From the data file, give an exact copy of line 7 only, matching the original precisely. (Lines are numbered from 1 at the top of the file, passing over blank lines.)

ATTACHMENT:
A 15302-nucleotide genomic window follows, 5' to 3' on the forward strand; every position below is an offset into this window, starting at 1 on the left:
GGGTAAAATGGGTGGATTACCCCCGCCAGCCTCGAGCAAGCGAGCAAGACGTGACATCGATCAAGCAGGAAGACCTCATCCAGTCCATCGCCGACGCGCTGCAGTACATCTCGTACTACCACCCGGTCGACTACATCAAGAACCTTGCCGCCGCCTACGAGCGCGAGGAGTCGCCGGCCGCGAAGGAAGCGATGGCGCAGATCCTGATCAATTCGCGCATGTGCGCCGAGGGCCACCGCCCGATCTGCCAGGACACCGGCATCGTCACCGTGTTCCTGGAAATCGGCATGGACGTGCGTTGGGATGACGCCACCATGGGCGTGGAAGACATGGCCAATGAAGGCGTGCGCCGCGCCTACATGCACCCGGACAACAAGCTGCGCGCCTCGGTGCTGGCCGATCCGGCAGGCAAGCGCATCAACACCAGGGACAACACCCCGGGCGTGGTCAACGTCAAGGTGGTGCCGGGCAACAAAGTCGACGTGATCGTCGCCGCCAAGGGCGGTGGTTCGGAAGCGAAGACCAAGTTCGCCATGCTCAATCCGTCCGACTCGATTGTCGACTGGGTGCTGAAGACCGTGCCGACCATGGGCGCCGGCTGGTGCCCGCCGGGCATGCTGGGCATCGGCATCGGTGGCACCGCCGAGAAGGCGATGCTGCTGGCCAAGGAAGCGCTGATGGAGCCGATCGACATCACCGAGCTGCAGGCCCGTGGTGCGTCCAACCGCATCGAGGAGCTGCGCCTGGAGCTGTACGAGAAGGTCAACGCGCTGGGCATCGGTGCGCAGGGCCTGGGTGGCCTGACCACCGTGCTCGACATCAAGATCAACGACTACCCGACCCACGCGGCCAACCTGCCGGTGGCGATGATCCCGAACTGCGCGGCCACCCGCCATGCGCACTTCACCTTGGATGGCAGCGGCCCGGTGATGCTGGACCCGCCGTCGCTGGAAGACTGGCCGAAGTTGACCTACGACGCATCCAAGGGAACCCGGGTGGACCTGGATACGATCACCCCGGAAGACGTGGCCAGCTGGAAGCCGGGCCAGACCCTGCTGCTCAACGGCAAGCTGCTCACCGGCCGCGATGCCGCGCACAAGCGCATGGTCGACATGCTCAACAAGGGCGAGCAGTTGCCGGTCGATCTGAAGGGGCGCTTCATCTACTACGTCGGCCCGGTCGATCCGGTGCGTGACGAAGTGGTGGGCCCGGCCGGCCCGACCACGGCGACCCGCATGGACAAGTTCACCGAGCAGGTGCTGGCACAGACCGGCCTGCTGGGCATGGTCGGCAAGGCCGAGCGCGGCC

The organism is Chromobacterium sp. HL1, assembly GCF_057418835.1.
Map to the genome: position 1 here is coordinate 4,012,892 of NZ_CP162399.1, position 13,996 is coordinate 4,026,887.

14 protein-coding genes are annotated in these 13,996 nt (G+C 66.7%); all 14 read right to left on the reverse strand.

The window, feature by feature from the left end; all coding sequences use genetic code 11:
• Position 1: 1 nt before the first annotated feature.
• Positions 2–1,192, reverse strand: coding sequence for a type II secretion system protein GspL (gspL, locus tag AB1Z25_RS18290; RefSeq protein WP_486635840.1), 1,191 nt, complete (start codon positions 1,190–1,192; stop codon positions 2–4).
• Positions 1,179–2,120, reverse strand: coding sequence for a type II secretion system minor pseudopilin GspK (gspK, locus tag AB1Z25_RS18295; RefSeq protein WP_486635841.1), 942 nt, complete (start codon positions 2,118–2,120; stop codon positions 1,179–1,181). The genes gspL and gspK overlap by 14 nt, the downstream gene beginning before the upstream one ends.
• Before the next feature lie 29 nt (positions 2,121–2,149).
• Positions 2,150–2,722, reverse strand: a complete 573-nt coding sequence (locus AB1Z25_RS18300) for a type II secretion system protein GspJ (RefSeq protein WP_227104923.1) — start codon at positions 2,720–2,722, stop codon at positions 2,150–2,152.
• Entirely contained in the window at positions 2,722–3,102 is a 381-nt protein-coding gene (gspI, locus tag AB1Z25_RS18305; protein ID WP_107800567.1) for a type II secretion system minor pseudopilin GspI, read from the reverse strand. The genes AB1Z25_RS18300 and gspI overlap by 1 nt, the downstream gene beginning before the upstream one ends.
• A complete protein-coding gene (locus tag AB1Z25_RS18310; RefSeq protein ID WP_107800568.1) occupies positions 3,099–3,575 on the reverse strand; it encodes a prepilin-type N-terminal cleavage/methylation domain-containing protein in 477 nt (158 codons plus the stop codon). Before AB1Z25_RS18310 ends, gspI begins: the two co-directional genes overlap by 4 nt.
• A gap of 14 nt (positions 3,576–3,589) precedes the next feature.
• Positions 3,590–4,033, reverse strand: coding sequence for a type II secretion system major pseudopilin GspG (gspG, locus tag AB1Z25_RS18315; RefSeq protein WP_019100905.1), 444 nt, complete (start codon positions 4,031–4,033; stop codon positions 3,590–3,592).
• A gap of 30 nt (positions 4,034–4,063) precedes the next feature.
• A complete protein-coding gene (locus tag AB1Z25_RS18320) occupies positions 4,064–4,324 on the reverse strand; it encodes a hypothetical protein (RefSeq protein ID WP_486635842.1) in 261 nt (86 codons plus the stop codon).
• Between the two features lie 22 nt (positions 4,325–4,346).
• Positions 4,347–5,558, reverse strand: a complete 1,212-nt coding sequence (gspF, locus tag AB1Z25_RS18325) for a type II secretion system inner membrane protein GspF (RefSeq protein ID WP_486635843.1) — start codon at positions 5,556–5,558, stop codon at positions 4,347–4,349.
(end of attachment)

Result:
• Position 1: 1 nt before the first annotated feature.